In Ridley Scott’s occasionally brilliant, oft-frustrating and overall underwhelming 2014 Alien prequel Prometheus, Charlize Theron’s character gifts a valuable kernel of wisdom to audiences. “A King has his reign, and then he dies,” she tells her elderly father who has traversed the cosmos in search of immortality. “It’s inevitable.” The line speaks to the fragility of power and the fleeting nature of control we humans attempt to exert on an inherently chaotic world.
Strangely, the line also etches out the boundaries of capitalism. A person, product, or company can sit atop the throne for an extended period of time, but success breeds competition and, eventually, innovation that disrupts the status quo. To rule forever would be unnatural. And yet, it is hard for us to grasp the abstract concept of a majorly successful conglomerate in the present faltering down the line.
Netflix currently boasts 139 million worldwide paid subscribers, a dominant market lead that puts them well ahead of any would-be usurpers and keeps them securely in the comfort zone of Wall Street. The company has prepared aggressive growth efforts overseas to continue boosting that total, and is developing ambitious film and TV efforts to maintain its voluminous library of originals. While there is some concern that Netflix may have already hit its peak, the general consensus is that the service is one of the most powerful players in Hollywood with ample room for advancement. But competition is steadily mounting in the industry as major conglomerates rev up their own over-the-top services. One can’t help but wonder: how long can Netflix remain king?
“I believe that Apple, Amazon and Google have the best potential to threaten Netflix and ultimately win ‘the streaming war,'” Ron Yekutiel, CEO and Co-Founder of Kaltura, which builds video streaming services for companies such as HBO, Viacom and Reuters, told Observer. “They have the most end-users, a powerful consumer brand, strong tech DNA, and the unlimited budget to pull it off.” And his comments don’t even cover Disney, WarnerMedia or Comcast, all of which will be launching streamers by 2020.
Of course, a successful revolution is easier believed than achieved. Smaller-scale models like Hulu and HBO Go/Now have been trying for years without making any major dents in Netflix’s market share. Cutting through the clutter isn’t just about unveiling a splashy new show or offering a holiday discount on your subscription package. Yekutiel sees something of a five-step plan of action were the major players to begin eating into Netflix’s business.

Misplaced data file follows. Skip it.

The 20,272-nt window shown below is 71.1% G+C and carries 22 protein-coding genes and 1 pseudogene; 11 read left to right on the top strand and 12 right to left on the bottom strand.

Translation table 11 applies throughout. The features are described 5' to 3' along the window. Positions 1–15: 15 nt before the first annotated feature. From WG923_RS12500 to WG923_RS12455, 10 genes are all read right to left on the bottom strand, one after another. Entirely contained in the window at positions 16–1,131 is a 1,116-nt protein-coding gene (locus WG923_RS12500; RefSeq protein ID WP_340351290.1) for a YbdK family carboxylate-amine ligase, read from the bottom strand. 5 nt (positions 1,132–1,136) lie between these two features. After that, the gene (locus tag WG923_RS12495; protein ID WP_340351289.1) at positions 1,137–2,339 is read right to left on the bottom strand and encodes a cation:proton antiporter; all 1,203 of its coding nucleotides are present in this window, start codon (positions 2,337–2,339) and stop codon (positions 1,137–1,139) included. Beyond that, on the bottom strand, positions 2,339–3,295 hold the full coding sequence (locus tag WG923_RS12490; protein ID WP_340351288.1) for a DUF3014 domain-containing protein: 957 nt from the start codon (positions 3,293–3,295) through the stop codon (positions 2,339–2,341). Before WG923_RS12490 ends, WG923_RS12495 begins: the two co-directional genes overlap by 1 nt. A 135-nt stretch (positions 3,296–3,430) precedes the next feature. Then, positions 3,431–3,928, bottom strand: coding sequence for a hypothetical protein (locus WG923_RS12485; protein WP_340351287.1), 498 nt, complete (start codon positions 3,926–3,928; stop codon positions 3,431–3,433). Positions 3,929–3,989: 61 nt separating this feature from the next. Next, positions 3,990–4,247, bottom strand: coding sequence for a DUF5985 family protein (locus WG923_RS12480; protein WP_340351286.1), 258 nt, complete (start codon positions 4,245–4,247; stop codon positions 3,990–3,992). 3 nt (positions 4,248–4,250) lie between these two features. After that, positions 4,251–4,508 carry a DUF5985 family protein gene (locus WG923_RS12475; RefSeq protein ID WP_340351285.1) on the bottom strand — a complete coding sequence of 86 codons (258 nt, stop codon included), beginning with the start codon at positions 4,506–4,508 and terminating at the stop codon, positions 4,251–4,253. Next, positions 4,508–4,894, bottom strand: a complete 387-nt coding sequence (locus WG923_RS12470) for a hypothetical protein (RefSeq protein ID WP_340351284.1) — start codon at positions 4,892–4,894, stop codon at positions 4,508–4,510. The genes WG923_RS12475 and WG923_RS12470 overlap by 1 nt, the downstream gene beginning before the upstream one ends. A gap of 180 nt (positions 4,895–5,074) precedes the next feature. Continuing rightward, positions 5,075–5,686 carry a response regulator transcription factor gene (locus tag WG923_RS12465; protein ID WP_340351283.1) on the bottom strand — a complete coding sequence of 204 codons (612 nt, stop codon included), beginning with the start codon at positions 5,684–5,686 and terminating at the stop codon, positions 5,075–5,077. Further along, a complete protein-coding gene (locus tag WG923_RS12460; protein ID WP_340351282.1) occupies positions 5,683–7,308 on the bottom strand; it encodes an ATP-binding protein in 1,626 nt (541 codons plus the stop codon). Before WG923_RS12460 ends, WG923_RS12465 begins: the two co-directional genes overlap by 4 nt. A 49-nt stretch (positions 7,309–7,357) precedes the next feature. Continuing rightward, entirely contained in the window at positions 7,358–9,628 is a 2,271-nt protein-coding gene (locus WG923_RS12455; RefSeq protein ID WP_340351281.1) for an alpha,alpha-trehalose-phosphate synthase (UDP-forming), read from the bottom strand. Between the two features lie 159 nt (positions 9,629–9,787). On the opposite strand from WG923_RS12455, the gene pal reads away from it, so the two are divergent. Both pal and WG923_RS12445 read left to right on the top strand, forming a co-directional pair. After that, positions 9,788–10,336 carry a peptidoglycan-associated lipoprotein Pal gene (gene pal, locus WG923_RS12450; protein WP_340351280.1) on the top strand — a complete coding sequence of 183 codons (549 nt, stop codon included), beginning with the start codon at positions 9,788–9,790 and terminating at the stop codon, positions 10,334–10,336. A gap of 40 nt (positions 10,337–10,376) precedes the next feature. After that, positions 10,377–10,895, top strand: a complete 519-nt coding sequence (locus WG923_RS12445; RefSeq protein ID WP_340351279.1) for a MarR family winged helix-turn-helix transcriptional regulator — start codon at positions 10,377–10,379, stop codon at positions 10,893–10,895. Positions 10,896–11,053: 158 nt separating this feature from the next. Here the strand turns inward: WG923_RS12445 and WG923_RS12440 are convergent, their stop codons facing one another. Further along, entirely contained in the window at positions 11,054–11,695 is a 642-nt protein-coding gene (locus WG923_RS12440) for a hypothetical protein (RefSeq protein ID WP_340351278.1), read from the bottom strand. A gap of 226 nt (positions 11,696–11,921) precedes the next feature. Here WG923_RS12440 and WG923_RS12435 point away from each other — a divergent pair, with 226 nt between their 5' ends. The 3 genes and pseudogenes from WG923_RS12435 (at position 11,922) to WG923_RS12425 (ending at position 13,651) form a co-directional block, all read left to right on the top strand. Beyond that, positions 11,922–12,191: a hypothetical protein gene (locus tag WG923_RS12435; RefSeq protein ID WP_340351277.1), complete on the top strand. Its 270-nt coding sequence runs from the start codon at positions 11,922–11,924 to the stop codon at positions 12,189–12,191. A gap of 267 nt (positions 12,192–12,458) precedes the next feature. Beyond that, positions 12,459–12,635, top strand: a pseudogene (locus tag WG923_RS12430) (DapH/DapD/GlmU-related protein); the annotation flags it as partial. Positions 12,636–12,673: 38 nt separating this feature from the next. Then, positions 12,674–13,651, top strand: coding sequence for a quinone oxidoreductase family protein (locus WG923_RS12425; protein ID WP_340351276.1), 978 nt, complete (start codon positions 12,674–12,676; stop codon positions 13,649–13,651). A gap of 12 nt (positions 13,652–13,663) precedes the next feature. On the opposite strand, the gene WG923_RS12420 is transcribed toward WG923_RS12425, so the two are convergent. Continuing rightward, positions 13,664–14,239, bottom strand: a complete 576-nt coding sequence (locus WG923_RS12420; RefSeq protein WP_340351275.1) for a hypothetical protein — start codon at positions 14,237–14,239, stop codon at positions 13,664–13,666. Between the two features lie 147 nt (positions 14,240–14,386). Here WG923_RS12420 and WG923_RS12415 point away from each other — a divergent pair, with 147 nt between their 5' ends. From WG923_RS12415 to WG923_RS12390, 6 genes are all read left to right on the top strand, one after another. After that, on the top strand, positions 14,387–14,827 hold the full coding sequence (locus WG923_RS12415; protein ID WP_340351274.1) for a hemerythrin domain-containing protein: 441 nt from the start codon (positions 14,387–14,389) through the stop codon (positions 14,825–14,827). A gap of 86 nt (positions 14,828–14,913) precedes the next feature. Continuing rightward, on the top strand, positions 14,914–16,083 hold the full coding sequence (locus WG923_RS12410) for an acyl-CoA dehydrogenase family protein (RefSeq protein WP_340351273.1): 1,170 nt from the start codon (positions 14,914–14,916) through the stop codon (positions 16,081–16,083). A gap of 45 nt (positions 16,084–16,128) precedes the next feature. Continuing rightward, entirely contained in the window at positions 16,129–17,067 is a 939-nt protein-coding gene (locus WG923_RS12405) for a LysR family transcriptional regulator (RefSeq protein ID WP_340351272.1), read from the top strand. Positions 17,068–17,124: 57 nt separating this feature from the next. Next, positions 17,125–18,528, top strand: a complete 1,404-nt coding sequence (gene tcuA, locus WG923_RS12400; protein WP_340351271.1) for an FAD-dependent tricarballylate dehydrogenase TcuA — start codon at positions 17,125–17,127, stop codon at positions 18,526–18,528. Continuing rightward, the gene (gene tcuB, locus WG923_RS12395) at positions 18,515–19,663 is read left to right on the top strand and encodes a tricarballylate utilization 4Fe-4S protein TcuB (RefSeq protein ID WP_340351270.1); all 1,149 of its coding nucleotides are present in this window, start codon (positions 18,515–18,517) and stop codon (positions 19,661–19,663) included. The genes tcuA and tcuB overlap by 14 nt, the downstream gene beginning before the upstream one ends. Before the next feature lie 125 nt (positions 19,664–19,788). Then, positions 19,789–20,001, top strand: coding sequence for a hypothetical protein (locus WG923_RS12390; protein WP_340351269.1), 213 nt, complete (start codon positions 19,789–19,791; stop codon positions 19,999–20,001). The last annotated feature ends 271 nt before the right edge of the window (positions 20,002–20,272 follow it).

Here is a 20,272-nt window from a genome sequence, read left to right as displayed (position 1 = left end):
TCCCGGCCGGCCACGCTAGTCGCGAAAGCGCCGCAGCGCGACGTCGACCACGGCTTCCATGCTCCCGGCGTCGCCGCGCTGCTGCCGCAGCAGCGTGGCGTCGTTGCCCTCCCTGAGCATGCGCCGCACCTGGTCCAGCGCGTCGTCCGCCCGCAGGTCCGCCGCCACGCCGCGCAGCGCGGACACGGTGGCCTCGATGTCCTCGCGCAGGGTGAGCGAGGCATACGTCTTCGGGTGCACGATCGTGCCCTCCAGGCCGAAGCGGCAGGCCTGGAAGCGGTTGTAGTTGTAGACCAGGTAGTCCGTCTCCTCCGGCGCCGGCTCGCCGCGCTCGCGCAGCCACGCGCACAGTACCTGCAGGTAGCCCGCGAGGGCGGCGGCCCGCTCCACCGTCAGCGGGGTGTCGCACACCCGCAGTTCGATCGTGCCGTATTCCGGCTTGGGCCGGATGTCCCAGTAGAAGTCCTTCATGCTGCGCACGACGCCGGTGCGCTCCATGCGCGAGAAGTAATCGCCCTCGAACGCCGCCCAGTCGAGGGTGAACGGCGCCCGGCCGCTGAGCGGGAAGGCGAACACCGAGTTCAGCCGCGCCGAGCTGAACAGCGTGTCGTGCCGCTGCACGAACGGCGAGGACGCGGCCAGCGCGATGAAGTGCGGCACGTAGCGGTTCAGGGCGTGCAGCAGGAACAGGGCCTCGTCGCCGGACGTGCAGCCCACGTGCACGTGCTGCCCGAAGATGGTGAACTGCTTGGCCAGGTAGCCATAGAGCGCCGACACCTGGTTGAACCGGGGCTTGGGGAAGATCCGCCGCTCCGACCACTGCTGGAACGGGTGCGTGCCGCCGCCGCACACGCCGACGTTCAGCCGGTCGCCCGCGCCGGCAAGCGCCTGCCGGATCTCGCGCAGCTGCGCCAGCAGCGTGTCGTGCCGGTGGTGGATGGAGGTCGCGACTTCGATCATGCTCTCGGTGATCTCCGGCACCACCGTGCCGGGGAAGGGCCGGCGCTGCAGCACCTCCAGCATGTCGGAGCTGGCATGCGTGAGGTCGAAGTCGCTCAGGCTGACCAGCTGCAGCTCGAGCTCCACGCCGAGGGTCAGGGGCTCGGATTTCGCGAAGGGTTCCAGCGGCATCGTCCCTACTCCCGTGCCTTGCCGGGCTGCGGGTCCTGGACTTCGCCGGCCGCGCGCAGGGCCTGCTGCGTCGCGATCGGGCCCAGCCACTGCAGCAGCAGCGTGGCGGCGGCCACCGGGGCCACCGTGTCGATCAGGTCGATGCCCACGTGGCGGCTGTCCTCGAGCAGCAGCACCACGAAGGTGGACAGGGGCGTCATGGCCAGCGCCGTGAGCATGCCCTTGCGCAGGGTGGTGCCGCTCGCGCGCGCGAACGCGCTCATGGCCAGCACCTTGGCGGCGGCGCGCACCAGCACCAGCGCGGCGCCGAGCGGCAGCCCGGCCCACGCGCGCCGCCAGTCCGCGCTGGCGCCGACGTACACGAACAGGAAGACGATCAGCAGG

To start off, they should invest heavily in original content. As much as we all love our cherished Friends re-runs, back catalogs of existing shows and movies don’t drive subscription growth—originals do. Secondly, they should focus on recruiting select big-name content producers, which Netflix has done with mega-deals for showrunners such as Ryan Murphy and Shonda Rhimes. There’s an arms race for prolific storytellers and stocking your arsenal with a handful of capable multi-hyphenates goes a long way toward lining your service with lottery tickets.
Thirdly, competitors should dramatically reduce the revenue-sharing that they charge from third-party content-owners. Streamers are rarely profitable early on, so anything that can be done to help the bottom line and keep things in-house can be beneficial. Fourth, they should develop cutting-edge tech to help optimize the targeting of content, experience, business models and ads. Netflix is a data-driven company; its head honchos know more about your viewing habits than you do. The company is basically The Matrix, so figure out a way to use the code in your favor. Finally, for a certain interim period, before the industry fully consolidates, streamers should be partnering for distribution, local content, and service with local multichannel video programming distributors (MVPDs).
Interestingly, though, Netflix’s greatest imminent threat may not be another streaming service. “Netflix’s new shareholders letter reveals within the competition section the following,’We compete with (and lose to) Fortnite more than HBO,'” Yekutiel noted. “Eventually, the competition is on screen time, which positions a video game just as high (or higher) than Netflix’s natural direct competitors.”
Epic Games, the creator of Fortnite (which boasts 125 million players), generated $3 billion in profit in 2018. Netflix is still operating at a yearly loss. It’s not a direct apple-to-apples comparison, but given the rapid convergence and scale of media these days, any screen that attracts target demographic attention is a potential threat to Netflix.
With consumers choosing between seven major streaming services in the near future (Netflix, Amazon, Apple, Hulu, Disney+, WarnerMedia, Comcast), in addition to the host of smaller venues like SlingTV that already exist, standing out against the clutter will be of the utmost importance for any one company to hope for longevity.
“Retention is another hurdle—with so many streaming services available, so much content, and competitive pricing, TV services will need to up their game in experience in order to retain their frustrated audience and grow over time,” Yekutiel said.
For now, Netflix is still king. But there may come a day when their reign is over. The question is when and who might fill that vacuum of power?